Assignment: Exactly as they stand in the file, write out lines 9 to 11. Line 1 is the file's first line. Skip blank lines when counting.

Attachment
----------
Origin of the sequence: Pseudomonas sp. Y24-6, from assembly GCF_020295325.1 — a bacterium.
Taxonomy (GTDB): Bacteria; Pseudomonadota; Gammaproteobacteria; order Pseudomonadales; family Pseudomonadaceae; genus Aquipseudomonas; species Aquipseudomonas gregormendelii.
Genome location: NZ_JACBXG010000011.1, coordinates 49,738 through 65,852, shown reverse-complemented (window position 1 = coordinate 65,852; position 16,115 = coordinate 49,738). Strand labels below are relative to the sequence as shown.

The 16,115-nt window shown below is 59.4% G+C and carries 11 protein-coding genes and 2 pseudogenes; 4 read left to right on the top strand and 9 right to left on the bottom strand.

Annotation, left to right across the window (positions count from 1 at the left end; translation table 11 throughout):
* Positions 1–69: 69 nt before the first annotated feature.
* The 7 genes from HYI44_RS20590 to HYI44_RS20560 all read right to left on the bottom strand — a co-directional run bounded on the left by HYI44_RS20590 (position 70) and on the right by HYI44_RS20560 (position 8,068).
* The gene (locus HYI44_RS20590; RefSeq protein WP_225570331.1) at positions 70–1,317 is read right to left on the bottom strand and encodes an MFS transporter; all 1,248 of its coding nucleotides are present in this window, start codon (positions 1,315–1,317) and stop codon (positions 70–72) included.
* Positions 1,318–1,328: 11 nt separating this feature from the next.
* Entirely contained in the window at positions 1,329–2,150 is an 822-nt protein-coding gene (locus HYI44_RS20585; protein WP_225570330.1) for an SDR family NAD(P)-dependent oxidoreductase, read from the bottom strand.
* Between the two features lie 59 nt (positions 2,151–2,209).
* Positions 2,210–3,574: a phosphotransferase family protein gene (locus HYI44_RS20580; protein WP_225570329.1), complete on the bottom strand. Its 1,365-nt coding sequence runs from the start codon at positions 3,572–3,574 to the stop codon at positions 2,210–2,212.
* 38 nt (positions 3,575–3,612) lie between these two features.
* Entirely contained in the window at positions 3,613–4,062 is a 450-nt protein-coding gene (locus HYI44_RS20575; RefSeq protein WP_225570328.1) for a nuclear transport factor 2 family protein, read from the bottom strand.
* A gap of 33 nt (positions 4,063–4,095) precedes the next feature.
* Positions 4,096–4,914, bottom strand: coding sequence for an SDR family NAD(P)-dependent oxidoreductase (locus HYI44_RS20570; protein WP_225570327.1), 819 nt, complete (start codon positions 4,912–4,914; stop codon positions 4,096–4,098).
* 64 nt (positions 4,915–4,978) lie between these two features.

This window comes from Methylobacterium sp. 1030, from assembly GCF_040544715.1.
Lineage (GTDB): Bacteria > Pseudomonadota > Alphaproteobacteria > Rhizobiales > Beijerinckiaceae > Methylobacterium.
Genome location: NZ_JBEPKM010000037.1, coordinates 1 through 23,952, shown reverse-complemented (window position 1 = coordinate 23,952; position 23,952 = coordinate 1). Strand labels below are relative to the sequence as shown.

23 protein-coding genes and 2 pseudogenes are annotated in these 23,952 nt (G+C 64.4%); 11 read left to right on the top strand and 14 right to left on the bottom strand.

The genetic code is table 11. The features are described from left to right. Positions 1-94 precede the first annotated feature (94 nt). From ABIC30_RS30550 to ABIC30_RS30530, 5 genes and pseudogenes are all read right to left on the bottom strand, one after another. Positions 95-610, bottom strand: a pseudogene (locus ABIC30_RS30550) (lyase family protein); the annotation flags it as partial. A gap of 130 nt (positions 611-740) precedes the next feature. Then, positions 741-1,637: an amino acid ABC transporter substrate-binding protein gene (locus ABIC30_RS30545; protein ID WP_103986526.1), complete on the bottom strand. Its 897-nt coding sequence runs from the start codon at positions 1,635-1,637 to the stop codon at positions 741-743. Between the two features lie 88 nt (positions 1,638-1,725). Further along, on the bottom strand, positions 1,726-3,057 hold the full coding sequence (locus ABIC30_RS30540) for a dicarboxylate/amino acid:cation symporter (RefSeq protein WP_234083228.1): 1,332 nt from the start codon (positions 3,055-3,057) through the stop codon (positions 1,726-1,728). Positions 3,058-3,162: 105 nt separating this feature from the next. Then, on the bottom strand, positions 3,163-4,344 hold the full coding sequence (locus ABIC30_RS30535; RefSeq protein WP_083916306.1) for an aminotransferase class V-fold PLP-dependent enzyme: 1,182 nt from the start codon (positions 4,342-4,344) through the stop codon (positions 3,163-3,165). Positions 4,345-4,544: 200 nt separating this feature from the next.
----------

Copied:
* Positions 1,318–1,328: 11 nt separating this feature from the next.
* Entirely contained in the window at positions 1,329–2,150 is an 822-nt protein-coding gene (locus HYI44_RS20585; protein WP_225570330.1) for an SDR family NAD(P)-dependent oxidoreductase, read from the bottom strand.
* Between the two features lie 59 nt (positions 2,151–2,209).